The remote, rustic BC rec sites perched alongside the alpine lakes

In Nakusp:

  • The optional (but worthwhile) 13km paved (and quiet) climb up to the Nakusp Hot Springs (which offers tent camping at $20/night and a great descent the next morning) 
  • A night at BC’s oldest and longest running hotel – The Leland
  • Tapas at Bella Soriah, pizza and craft beer or local cider at Arrow & Anchor 
  • Mountain biking and camping at the newly established Mount Abriel Rec Site (15 km road ride outside of town)
  • Locally made sweets at Jennifer’s Chocolates
  • The vintage bike museum at Shon’s bike shop
Bella Soriah in Nakusp does not disappoint a hungry biker!
  • The majestic views of the jagged, snow capped peaks in the Valhalla Provincial Park as you climb from Silverton, up and over to Slocan City
  • Any of the smoked meat sandwiches the The Grizz Food Truck at the Mountain Valley Gas Station in Slocan City
  • The entire, sacred stretch of the Slocan Valley Rail Trail (SVRT) which follows Slocan Lake & Slocan River for 50 stunning kilometers
  • Breakfast at the eclectic Frog Peak Cafe at the south end of the SVRT
  • A brisket dip sanger and cold BC craft beer at the Lions Head Pub, a small detour of the route near the end of your journey

For more info on bike touring check out:



BC Rec Sites are free, rustic campsites speckled along the route with flat spots, picnic tables, and outhouses and are often nearby to a water source. They are noted on the map. They can get busy during peak season, but if you get creative there is always a spot to pitch a tent.

Wild camping is possible throughout the route, try to set up at dusk and pack up by dawn if you are in highly trafficked areas, and of course, leave no trace. There are pay campgrounds highlighted on the route, and a few others which aren’t mapped.

Most towns along the way will also have hotels, motels, airbnbs or other options for indoor accommodations. Consider booking ahead in busy season.


Arrow Park Ferry is a small, cable ferry that links the west side of Upper Arrow Lakes to Highway 6 towards Nakusp. 

The cable ferry operates on demand daily from 5A – 9:20P with a lunch break between 12:05 – 2:15P and the barge is free to ride. 

The Arrow Park ferry is a free cable ferry crossing the Arrow Lakes


While the route can be picked up in any town along the way, we feel that Castlegar is the best start and end destination as it is easy to get to, has all the amenities you need and gives the loop the optimal amount of flow and balance.

Riding the route the way it has been plotted makes for the most amount of descending and more enjoyable ascending.


The City of Castlegar has a few well-lit, frequently patrolled, public parking lots located near the downtown core, close to grocery stores, restaurants, cafes, the Cycology bike shop and the police detachment.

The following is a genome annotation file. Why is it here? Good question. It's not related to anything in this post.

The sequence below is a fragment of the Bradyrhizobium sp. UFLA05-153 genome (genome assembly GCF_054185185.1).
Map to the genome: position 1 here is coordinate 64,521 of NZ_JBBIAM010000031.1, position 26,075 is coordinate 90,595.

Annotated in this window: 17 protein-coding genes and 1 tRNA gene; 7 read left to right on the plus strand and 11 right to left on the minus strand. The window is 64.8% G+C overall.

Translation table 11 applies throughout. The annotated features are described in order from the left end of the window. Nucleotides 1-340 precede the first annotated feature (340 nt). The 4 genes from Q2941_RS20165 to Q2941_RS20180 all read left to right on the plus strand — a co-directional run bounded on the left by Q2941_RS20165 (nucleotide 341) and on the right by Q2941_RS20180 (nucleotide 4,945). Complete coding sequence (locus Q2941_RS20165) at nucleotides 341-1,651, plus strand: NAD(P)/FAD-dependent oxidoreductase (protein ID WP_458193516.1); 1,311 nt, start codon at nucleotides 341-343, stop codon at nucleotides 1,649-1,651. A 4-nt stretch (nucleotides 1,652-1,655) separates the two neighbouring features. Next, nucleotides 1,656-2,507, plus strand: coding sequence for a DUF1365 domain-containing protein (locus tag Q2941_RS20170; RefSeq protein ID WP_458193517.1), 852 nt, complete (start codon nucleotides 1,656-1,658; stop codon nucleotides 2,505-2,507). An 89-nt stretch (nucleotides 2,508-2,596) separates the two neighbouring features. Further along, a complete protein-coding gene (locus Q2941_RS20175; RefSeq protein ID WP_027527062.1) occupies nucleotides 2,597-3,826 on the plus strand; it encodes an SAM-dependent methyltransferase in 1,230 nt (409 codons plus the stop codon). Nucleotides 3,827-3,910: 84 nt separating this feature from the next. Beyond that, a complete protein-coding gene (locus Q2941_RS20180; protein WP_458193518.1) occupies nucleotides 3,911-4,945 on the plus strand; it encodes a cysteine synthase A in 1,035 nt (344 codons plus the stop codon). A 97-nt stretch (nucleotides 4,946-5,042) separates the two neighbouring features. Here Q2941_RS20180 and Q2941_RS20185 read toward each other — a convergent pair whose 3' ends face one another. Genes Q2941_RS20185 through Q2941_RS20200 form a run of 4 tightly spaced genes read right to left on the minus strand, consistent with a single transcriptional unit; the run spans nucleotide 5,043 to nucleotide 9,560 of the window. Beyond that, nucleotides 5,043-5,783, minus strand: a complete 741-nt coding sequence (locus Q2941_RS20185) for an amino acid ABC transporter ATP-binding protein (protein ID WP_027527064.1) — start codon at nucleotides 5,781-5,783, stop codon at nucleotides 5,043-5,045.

There is also ample residential street parking available near the north end of town. A large, dirt parking lot is available at the beginning of the C&W Rail Trail but is remote, dark and rarely if ever, patrolled.

You can also park for a fee in a secured lot at West Kootenay Airport in Castlegar. 


Castlegar is serviced by the West Kootenay Regional Airport. If you fly in, you can catch a local bus for the short ride into town with your bike box, or set up your bike, ride across the highway, go left on Heritage Way and take the trail at the end of the road down to the bridge into town. Here, you’ll pick up the Green Line Cycling Path. 

Along the main road, you’ll be able to stock up on everything you need in terms of food, beverage and last minute bike needs for the remote, 115k to Grand Forks. (It is 90 km to Christina Lake, but resupplying there involves a big descent into town.)


BC Transit runs regional buses that come to Castelgar from Nelson and Trail everyday, route 99 and 98 respectively, that will drop you off at the Castlegar Community Complex to catch the route. There are two bike racks on the front of the buses that only fit up to 2.5” tires.

You will have to remove your bags from your bike before putting them on the front racks. Most bus operators will NOT let you bring bikes inside, or use the racks during dawn or dusk as they block the front headlights.

Mountain Man Mike’s is a private bus company that runs from Vancouver through Casltegar on Thursdays and Sundays and allows you to bring a bike (in a bag or box) for a $80 fee. 

SilverCity Stagelines runs from Kelowna to Castlegar everyday and allows bikes for a fee.  


Generally speaking, the Great Granby Bikepacking Loop can be ridden from early June until late September.

Depending on the winter snowpack and current spring conditions, the route may still have snow at higher elevations in late May and early June. 

You can consult the C & W Rail Trail Facebook page, or message the folks at Trails to the Boundary to inquire about current conditions. High points are the Paulson Summit and Burrell Summit, but the Wilson Lake Road can be shady and snowy until mid June too. (There is always the alternate N&S Rail Trail)

Forest service roads (FSRs) tend to be in their peak condition in the spring shoulder season, barring that not too much rain has fallen or they haven’t been recently graded. Logging roads can get dusty and washboardy in the summer after frequent travel by cars, while rail trails can get softer and looser as the season goes on.

Roadways and trails are quieter in the shoulder season, June and September, and mid-week travel is mellower than the weekends.

We recommend heading out on the secondary highway stretches between Arrow Park Ferry and Naksup, as well as New Denver and Slocan early in the morning, and/or mid-week to avoid traffic.